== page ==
You are going to jinx me here, but, *knock on wood*, none of our clients have experienced a major brand crisis during our time working with them. However, based on past experiences and with the foresight that anything can happen at any moment, we do have a crisis management plan that outlines steps and best practices which would then be personalized and implemented for individual clients in the case of prospective crisis.

PHG Consulting has worked in public relations in a variety of countries worldwide, including your new partnerships! Is there a difference in how you approach communication across countries or across cultures? How do you tailor them to each market?

Working for a global company that handles clients in countries across every region has been an eye-opening educational process. The way that media want to be communicated with varies greatly by country and culture — from the tone of the writing style or the delivery format of information (i.e. press release, pitch, or phone call) to the formality of in-person meetings between clients and journalists and the set-up of group events, such as press conferences. The only way to navigate the cultural differences successfully, to ensure that every outreach is well received, is to take the time to learn the intricacies of the local media within each country — specifically how they operate, prefer to receive information and produce articles.

Some of the more profound differences I have experienced are related to working with journalists in Asia, where the perception of public relations is very different than in North America, which stems from the involvement of government within the media. For example, on behalf of one of our Chinese destination clients, we handle public relations for the campaign in both North America and locally within China.  Much more goes into the pitching efforts then simply translating a press release from English to Chinese, or the reverse. The two media groups have a different eye for the type of story being produced — in China, they typically want the facts and statistics in a straightforward manner, whereas North American media shows more interest in a discussion to learn the facts, but also have the opportunity to discuss personal opinions or gain further insight in order to craft a well-rounded article that gives more for readers to consider. Our in-house team is global, with experts based across the Americas, Europe, and Asia, and we collaborate daily to ensure our colleagues have the latest intel on best practices for success.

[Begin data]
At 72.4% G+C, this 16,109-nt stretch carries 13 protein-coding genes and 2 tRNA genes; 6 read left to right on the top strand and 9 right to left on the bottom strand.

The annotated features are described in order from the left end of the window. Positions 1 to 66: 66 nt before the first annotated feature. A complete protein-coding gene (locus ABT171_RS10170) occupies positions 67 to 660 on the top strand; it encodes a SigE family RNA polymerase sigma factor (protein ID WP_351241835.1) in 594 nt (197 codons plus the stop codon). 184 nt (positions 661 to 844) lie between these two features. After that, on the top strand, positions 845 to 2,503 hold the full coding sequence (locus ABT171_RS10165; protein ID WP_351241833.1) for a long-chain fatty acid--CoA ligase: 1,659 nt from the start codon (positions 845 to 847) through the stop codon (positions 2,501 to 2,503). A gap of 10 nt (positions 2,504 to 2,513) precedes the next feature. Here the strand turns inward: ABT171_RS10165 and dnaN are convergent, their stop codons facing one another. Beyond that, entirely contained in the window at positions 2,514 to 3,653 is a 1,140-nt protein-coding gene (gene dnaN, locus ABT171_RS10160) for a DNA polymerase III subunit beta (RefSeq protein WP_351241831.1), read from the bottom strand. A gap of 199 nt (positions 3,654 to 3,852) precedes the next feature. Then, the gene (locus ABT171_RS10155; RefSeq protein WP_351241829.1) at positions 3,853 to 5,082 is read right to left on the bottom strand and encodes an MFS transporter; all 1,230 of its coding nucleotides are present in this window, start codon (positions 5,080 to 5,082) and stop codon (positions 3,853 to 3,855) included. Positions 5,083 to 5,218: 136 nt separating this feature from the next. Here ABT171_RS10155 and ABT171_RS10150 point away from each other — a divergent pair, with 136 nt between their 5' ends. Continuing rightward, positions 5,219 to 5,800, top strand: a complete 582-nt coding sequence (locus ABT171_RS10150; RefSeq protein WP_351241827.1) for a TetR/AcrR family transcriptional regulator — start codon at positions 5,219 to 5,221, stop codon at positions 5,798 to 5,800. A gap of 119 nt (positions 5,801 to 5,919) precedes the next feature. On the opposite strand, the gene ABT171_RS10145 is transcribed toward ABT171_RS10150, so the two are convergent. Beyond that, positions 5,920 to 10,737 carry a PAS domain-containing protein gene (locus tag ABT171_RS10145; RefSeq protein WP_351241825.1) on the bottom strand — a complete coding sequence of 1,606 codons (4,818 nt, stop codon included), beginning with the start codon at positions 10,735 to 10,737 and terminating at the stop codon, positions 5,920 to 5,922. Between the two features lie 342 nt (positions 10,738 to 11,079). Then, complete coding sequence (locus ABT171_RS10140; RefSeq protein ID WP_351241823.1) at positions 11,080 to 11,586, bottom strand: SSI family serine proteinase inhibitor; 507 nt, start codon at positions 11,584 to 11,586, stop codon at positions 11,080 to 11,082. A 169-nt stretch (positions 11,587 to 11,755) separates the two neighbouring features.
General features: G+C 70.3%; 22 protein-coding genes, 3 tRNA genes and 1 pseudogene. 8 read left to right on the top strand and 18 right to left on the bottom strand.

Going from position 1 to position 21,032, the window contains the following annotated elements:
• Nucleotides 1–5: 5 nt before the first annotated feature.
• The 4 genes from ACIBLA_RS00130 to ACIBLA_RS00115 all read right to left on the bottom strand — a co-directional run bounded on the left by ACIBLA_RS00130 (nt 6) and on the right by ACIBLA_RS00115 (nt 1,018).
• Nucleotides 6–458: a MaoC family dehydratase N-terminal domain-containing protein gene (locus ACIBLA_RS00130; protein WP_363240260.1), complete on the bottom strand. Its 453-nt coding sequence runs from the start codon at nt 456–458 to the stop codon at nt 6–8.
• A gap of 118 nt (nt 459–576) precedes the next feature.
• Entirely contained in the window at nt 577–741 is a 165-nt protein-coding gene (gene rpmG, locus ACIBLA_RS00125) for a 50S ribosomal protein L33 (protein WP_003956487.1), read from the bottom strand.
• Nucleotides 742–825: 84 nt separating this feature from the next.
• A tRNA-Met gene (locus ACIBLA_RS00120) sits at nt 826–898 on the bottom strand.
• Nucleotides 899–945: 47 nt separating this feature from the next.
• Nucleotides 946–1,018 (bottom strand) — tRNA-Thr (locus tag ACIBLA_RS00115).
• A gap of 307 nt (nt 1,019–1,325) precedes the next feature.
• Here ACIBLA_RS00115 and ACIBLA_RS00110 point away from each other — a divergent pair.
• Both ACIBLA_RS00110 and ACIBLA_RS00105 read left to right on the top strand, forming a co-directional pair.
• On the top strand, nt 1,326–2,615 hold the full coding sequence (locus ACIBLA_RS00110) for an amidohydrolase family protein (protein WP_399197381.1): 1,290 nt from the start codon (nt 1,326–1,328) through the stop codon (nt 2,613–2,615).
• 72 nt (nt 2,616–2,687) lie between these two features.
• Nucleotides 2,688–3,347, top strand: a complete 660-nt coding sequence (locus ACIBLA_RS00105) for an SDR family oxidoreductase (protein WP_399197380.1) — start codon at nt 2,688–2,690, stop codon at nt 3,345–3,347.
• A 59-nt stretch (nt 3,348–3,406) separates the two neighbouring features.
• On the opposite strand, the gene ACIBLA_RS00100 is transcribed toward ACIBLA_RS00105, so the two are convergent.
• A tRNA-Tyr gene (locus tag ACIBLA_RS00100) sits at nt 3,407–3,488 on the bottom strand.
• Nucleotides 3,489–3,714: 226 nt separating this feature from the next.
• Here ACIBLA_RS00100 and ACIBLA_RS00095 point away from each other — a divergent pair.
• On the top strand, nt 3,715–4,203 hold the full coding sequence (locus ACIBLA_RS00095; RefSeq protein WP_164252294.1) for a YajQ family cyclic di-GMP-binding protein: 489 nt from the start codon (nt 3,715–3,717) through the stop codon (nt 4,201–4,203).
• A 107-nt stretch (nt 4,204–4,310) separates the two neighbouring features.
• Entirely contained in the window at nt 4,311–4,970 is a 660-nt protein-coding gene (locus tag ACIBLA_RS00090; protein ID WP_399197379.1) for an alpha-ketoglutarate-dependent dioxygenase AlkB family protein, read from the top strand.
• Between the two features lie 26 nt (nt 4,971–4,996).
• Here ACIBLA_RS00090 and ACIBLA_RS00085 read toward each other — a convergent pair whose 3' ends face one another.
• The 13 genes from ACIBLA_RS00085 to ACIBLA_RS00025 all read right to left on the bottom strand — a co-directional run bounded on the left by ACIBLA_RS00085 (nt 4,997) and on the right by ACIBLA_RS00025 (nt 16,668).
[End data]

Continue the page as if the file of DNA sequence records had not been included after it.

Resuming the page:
PHG Consulting has already launched successful comprehensive brand awareness campaigns for each of your new clients. What is your secret to media relations success?

As many of our clients are considered to be “under the radar,” our secret to media relations success is facilitating first-hand experiences for media personnel with these lesser-known, but remarkable, destinations. We conduct multi-day immersion trips so that journalists can get a feel for each destination and identify exactly what aspects of the experience will resonate most with their readers — hopefully learning something new that gets them really excited! These trips complement the overall education process, creating a personal connection beyond what could be learned from the destination’s interactive website, our comprehensive press kit, intriguing story ideas, or other resources. Hinged on the first-hand visit, the combination of tactics we execute for each client ensures a strong win on the end goal.

Rapid Fire Round

  1. My favorite family tradition is… Going for hikes. It’s a great way to spend quality time truly talking and listening to one another, while accomplishing a feat as a family unit — whether it’s a 15-mile trek in Patagonia or a 4-mile hike along nature trails in Wisconsin. Most recently, my mom and I hiked 8 miles across Monte Subasio along the Franciscan Trail!
  2. If I could join any music group, it would be… Eminem. Love him or hate him, he’s a poetic genius.
  3. If I were an animal, I would be… An elephant.
  4. The best gift I have ever received is… My engagement ring.
  5. Some items on my bucket list are… Going on safari to see the big five, seeing the Northern Lights, and exploring the Galapagos Islands.
  6. If I could master one skill I do not currently have, it would be… Languages! Specifically, the ability to have proficient communication abilities in Spanish and Mandarin.

A winning communications strategy needs a strong foundation. Download our guide Master the Mix: Amplify Your Campaign Results With Earned Media and get a communications framework that will help you develop and demonstrate your value across earned, paid and owned media channels.

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About Julia Rabin

Julia Rabin is a former Media Researcher for Cision. With a background in organizational communications, public speaking and international relations, she has a passion for social justice advocacy and loves keeping up to date with the latest global news. In her free time, you will find Julia traveling, playing with puppies, baking dairy free treats or reading.